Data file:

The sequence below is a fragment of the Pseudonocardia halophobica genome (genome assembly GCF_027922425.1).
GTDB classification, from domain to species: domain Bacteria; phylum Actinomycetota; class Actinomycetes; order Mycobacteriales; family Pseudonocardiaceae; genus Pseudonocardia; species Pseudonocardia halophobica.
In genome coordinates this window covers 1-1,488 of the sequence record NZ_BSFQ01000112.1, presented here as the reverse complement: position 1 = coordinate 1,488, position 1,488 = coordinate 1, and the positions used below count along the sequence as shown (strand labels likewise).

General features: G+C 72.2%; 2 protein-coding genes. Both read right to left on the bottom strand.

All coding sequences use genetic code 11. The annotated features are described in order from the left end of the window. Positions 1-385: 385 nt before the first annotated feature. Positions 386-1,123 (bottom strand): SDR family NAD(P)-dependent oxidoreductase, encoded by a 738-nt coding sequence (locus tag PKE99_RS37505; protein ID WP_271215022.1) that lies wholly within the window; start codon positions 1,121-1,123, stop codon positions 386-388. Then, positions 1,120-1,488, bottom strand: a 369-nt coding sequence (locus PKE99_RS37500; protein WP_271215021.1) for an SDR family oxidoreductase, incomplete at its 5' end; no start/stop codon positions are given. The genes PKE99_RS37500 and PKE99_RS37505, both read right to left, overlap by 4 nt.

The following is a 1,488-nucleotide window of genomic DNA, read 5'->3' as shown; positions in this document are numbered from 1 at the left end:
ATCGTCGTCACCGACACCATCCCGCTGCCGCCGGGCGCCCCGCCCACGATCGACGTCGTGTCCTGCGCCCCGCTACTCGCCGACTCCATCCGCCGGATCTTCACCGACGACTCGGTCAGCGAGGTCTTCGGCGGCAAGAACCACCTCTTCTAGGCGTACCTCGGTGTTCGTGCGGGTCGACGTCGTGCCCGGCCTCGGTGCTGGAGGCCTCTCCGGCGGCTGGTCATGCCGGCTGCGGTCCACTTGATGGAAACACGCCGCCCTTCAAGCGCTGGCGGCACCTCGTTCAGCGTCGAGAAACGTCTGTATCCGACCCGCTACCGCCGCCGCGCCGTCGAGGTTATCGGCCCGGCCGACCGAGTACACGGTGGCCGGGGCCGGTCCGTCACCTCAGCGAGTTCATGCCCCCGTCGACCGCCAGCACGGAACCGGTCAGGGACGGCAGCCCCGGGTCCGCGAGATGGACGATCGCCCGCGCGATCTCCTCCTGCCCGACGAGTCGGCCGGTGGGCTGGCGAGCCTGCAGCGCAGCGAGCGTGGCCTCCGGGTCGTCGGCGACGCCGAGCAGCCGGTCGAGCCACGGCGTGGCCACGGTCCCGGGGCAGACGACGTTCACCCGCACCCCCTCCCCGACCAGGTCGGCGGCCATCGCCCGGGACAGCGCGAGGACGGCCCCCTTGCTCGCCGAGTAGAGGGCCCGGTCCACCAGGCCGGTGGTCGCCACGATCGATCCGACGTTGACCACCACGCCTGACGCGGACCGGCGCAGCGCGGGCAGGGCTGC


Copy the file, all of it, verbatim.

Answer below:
The sequence below is a fragment of the Pseudonocardia halophobica genome (genome assembly GCF_027922425.1).
GTDB classification, from domain to species: domain Bacteria; phylum Actinomycetota; class Actinomycetes; order Mycobacteriales; family Pseudonocardiaceae; genus Pseudonocardia; species Pseudonocardia halophobica.
In genome coordinates this window covers 1-1,488 of the sequence record NZ_BSFQ01000112.1, presented here as the reverse complement: position 1 = coordinate 1,488, position 1,488 = coordinate 1, and the positions used below count along the sequence as shown (strand labels likewise).

General features: G+C 72.2%; 2 protein-coding genes. Both read right to left on the bottom strand.

All coding sequences use genetic code 11. The annotated features are described in order from the left end of the window. Positions 1-385: 385 nt before the first annotated feature. Positions 386-1,123 (bottom strand): SDR family NAD(P)-dependent oxidoreductase, encoded by a 738-nt coding sequence (locus tag PKE99_RS37505; protein ID WP_271215022.1) that lies wholly within the window; start codon positions 1,121-1,123, stop codon positions 386-388. Then, positions 1,120-1,488, bottom strand: a 369-nt coding sequence (locus PKE99_RS37500; protein WP_271215021.1) for an SDR family oxidoreductase, incomplete at its 5' end; no start/stop codon positions are given. The genes PKE99_RS37500 and PKE99_RS37505, both read right to left, overlap by 4 nt.

The following is a 1,488-nucleotide window of genomic DNA, read 5'->3' as shown; positions in this document are numbered from 1 at the left end:
ATCGTCGTCACCGACACCATCCCGCTGCCGCCGGGCGCCCCGCCCACGATCGACGTCGTGTCCTGCGCCCCGCTACTCGCCGACTCCATCCGCCGGATCTTCACCGACGACTCGGTCAGCGAGGTCTTCGGCGGCAAGAACCACCTCTTCTAGGCGTACCTCGGTGTTCGTGCGGGTCGACGTCGTGCCCGGCCTCGGTGCTGGAGGCCTCTCCGGCGGCTGGTCATGCCGGCTGCGGTCCACTTGATGGAAACACGCCGCCCTTCAAGCGCTGGCGGCACCTCGTTCAGCGTCGAGAAACGTCTGTATCCGACCCGCTACCGCCGCCGCGCCGTCGAGGTTATCGGCCCGGCCGACCGAGTACACGGTGGCCGGGGCCGGTCCGTCACCTCAGCGAGTTCATGCCCCCGTCGACCGCCAGCACGGAACCGGTCAGGGACGGCAGCCCCGGGTCCGCGAGATGGACGATCGCCCGCGCGATCTCCTCCTGCCCGACGAGTCGGCCGGTGGGCTGGCGAGCCTGCAGCGCAGCGAGCGTGGCCTCCGGGTCGTCGGCGACGCCGAGCAGCCGGTCGAGCCACGGCGTGGCCACGGTCCCGGGGCAGACGACGTTCACCCGCACCCCCTCCCCGACCAGGTCGGCGGCCATCGCCCGGGACAGCGCGAGGACGGCCCCCTTGCTCGCCGAGTAGAGGGCCCGGTCCACCAGGCCGGTGGTCGCCACGATCGATCCGACGTTGACCACCACGCCTGACGCGGACCGGCGCAGCGCGGGCAGGGCTGC